April 26, 2006

Moka Pot

by psu

In the wide landscape of available devices for turning ground coffee into an arguably drinkable liquid, the Moka Pot does not get its due. This strange device has the advantage of relative simplicity, and a long history of faithful service. I like them because they brew the coffee sort of inside out.

In the marketplace, the moka pot is trapped somewhere between the cheap plastic every day Mr. Coffee type machines and the high tech ultra-modern multi-hundred dollar espresso extractors that you can pick up at your local William and Sonoma store. I find its compromises to be perfect for my requirements. The coffee that it brews is stronger than the bitter thin product of a drip maker, but is not as potent as the thick, syrupy and often over-extracted shots that you get at your local coffee and takeout milkshake place.

I like to grind the coffee a bit finer than for drip, but not so fine as espresso, as I find that the device just can't push the water through in that case, and you end up with a mess. Mixed with hot milk, it makes for a perfect foamless "latte". Better yet, put the coffee in the fridge for a few hours and then mix it with cold milk on ice. When cold, the flavor of the coffee strengthens, and you get something much closer to the pure espresso experience.

I have had only two problems with moka pots.

1. The stainless ones just don't work for me. I could never find a grind for the coffee that didn't make either brown water or a hopeless thick goo that never really escapes the bottom of the pot.

2. I always end up burning the thing up on the stove.

My solution was to get a Bodum gadget that heats the water electrically on a dedicated stand, and is made of stainless steel and plastic which are both easier to clean than the aluminum. Yes it's overpriced, but in the long run it's cheaper than buying four regular pots a year.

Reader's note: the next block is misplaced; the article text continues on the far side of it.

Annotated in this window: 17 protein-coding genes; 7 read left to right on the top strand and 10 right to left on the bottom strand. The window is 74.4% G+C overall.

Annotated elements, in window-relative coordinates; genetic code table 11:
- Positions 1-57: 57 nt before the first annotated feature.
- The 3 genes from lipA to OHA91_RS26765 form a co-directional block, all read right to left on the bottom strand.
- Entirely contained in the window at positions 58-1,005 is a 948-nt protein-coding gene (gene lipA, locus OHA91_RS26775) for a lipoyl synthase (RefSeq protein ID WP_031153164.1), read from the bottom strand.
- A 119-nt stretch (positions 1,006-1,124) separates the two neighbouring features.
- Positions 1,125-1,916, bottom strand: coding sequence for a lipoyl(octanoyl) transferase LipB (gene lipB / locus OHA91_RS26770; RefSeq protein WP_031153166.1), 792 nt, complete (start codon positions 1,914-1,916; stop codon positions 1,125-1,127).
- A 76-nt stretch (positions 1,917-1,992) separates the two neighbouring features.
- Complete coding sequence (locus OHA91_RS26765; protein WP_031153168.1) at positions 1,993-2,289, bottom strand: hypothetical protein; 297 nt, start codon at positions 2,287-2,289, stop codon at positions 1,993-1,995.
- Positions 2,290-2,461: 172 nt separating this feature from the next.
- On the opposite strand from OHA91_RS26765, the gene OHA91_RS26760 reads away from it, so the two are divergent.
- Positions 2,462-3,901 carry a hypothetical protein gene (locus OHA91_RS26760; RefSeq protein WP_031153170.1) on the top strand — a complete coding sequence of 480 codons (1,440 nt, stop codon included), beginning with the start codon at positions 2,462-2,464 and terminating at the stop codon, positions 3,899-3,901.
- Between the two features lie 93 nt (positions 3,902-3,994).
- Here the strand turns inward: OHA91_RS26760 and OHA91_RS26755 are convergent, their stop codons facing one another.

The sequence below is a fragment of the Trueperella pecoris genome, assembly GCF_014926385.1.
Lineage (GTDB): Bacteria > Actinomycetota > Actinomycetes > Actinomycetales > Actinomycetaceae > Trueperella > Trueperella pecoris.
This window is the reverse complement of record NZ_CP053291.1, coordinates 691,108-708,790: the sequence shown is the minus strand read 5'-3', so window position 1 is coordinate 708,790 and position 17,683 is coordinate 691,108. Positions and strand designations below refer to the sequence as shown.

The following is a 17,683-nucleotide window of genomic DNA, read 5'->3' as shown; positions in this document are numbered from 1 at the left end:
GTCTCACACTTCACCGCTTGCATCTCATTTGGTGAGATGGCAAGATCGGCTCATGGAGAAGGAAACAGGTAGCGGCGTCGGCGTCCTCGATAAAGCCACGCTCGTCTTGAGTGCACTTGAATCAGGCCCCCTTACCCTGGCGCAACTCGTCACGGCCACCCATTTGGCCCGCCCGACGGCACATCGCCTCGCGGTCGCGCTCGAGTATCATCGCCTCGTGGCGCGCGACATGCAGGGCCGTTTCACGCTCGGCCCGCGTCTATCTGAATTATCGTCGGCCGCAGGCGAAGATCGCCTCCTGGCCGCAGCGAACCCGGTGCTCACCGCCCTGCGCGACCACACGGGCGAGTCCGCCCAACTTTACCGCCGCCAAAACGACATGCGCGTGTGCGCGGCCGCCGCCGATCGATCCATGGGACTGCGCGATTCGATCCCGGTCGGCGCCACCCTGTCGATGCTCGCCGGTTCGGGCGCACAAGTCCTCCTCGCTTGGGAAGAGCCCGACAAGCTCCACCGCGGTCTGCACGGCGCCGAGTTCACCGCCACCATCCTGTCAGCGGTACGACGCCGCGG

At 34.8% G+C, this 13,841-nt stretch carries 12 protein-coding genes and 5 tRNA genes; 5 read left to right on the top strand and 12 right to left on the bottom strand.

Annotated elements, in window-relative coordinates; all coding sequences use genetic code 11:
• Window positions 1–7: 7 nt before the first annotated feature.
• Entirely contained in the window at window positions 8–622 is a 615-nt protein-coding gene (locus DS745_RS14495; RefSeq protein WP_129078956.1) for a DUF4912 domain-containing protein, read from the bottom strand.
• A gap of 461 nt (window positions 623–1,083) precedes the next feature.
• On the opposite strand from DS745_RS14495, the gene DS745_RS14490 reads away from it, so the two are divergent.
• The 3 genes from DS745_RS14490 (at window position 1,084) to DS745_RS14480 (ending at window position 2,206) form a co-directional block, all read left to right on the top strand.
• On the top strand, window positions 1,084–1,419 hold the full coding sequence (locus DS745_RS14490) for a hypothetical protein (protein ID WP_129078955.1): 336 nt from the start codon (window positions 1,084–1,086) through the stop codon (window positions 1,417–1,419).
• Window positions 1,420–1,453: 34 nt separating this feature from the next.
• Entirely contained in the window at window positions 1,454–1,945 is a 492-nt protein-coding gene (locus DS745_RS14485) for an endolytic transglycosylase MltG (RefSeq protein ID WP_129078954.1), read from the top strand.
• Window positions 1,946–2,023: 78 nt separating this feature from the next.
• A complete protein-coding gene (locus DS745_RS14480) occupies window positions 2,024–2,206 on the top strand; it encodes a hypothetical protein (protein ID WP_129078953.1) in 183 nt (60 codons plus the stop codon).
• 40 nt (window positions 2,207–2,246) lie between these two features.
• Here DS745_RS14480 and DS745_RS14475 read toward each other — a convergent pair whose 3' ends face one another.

So, if you want a decent simulation of espresso, and don't feel like putting out $400 on a stainless steel pump action double barreled nightmare machine, give up $20 on a Moka Pot. It'll get you close, and is much less fuss and worry.

Posted by psu at April 26, 2006 07:23 PM | Bookmark This

I've always felt an unaccountable affection for the moka pot. I think it makes a poor substitute for espresso (no crema, for one thing) and an equally poor substitute for regular coffee (too strong). What it does make well is kind of like Turkish coffee, but creates more mess. I've also destroyed the only moka pot I've ever owned (gas stove, compelling video game; you do the math).
Yet I can't stop ogling them when I go to the coffee paraphernalia store. Maybe it's the excitingly chunky shape, the simplicity of the design, or just some weird collectors urge, but I keep wanting to buy one, even though I know they inhabit a niche in my coffee ecosystem that does not need filling.

However, your post here has weakened my resolve. With summer coming up (and summer in Montreal is as extreme and crushing in its own way as our winters) maybe I should give in, buy a moka, and use it to make super-strong coffee for icing.

Posted by jeff at April 27, 2006 12:22 PM

A cheap $10 aluminum moka pot is my default method of personal morning coffee. It is my inner cranky eastern european peasant that just likes the idea of making coffee in somthing my grandfather used. One difference, there were no pressure release valves on the old models. Moka's used to have the nickname of "bombs". Although actually blowing up was rare.

As for burnin, I stick a digital temperture probe in the top. I can indulge my short attention span until the alarm goes off.

The all-in-one "cappuccino" Mukka Express looks interesting.

Worst idea.

Black and Decker made a microwavable moka pot. Completely useless. It was an expresso gyser. Great for steam cleaning the inside of your microwave.

Posted by Amos the Poker Cat at April 28, 2006 12:02 PM

you can always get a decent stainless steel one from ikea (comes in two sizes)....

Posted by GRY at May 10, 2006 02:14 PM

jeff: if you're looking for the right niche to fill, the moka pot is *indispensible* gear for the caffeine-addicted camper.

Posted by Benoit at May 10, 2006 04:40 PM

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